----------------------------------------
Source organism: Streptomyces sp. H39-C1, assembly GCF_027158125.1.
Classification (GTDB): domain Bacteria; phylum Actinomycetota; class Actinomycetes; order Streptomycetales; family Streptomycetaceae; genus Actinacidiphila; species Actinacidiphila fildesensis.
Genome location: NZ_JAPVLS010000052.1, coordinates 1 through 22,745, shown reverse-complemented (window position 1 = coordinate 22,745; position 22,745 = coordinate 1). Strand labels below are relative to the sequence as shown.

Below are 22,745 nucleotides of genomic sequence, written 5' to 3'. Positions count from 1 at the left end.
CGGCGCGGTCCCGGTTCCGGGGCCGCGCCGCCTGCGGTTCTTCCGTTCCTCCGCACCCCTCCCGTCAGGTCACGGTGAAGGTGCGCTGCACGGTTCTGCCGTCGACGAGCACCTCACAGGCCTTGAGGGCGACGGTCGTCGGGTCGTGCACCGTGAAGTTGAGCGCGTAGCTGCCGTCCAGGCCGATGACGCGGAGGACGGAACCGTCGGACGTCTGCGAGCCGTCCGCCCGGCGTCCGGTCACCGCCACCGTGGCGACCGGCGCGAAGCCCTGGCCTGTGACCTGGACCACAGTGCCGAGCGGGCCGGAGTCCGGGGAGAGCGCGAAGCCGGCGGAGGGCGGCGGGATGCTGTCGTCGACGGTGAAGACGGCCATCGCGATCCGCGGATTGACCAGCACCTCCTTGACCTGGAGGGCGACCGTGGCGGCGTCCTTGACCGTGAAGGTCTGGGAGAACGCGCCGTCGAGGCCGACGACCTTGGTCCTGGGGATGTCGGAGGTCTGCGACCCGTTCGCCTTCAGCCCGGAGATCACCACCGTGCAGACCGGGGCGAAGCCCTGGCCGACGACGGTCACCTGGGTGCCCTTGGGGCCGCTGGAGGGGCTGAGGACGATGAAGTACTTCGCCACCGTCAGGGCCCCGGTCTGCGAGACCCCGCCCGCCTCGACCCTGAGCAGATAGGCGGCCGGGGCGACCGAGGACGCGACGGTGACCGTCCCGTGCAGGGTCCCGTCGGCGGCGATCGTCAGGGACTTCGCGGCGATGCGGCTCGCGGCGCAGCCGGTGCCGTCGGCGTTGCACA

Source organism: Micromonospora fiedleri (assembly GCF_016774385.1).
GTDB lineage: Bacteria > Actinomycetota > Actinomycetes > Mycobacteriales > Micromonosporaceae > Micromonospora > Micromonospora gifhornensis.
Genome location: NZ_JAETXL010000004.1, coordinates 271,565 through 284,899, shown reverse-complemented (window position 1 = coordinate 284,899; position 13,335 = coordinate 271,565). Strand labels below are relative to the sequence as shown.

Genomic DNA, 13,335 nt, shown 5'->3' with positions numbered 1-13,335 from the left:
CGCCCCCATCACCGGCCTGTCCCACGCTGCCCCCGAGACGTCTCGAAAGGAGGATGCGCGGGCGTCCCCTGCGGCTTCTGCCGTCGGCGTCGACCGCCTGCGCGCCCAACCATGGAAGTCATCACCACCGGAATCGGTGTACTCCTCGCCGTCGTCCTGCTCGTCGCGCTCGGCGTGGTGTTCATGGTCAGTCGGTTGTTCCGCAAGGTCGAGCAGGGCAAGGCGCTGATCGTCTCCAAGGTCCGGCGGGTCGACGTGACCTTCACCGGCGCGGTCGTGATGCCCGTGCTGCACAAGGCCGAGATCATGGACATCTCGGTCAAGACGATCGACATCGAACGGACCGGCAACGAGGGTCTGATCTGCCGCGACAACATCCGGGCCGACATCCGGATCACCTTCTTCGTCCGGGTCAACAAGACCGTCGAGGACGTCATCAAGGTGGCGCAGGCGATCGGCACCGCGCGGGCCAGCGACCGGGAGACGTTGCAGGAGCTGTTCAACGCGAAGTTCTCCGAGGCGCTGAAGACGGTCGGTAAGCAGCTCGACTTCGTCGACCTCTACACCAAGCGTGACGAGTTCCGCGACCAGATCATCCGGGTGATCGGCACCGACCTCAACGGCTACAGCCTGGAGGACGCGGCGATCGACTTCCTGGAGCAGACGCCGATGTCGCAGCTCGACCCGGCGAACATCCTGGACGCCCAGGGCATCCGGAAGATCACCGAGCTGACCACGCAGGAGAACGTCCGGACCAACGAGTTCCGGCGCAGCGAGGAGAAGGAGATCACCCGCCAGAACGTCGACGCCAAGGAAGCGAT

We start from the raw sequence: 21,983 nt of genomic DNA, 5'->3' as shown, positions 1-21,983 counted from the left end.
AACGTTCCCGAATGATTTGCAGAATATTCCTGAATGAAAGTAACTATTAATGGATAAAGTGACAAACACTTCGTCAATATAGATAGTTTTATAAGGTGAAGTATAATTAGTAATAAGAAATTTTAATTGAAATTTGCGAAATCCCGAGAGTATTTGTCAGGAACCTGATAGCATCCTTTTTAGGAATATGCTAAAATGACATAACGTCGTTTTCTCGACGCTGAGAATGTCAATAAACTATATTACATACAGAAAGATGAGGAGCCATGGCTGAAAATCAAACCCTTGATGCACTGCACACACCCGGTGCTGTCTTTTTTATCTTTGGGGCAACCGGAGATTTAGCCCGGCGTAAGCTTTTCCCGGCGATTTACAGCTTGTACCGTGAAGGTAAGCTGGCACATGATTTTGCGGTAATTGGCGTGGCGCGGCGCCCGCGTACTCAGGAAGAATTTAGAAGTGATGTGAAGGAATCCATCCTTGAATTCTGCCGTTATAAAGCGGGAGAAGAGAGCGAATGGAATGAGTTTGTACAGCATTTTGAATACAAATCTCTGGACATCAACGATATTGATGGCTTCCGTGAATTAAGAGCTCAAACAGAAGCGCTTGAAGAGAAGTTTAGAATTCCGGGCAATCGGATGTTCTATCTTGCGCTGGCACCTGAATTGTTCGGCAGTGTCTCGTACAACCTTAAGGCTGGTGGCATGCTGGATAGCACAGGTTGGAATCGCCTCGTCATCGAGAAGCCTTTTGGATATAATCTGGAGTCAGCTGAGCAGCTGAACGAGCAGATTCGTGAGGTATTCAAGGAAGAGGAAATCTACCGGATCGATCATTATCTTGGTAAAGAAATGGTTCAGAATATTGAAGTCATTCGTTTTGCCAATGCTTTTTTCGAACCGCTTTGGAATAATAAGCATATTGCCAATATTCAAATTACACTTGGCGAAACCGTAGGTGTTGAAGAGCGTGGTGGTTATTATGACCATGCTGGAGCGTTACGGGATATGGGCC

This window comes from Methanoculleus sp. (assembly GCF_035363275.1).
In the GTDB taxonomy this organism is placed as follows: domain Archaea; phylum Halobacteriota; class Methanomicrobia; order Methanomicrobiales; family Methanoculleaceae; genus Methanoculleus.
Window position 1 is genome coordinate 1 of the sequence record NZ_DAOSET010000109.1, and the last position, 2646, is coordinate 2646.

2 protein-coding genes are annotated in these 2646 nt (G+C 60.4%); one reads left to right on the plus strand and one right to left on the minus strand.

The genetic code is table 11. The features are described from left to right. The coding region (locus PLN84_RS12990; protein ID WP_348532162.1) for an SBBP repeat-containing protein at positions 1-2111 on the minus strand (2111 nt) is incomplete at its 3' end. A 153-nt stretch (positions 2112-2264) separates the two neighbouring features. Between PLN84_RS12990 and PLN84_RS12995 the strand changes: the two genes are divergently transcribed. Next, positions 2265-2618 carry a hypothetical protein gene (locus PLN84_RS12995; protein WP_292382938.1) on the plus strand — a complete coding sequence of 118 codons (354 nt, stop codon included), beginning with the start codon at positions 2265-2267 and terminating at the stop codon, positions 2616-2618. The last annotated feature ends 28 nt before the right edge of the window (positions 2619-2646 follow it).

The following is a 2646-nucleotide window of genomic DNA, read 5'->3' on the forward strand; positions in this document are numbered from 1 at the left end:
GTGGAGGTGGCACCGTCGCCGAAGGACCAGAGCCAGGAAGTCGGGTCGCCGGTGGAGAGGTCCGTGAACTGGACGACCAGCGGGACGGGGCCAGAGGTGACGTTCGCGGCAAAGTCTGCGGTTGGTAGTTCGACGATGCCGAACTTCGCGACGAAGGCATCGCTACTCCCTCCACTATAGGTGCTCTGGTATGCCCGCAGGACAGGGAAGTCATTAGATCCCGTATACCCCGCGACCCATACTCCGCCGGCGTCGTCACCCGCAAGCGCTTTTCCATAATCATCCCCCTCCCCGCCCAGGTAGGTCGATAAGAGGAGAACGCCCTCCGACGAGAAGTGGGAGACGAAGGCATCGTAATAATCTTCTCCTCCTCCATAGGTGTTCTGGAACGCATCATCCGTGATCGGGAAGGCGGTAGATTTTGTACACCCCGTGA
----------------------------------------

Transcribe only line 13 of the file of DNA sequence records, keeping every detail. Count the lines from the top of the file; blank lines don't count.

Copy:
This window comes from Methanoculleus sp. (assembly GCF_035363275.1).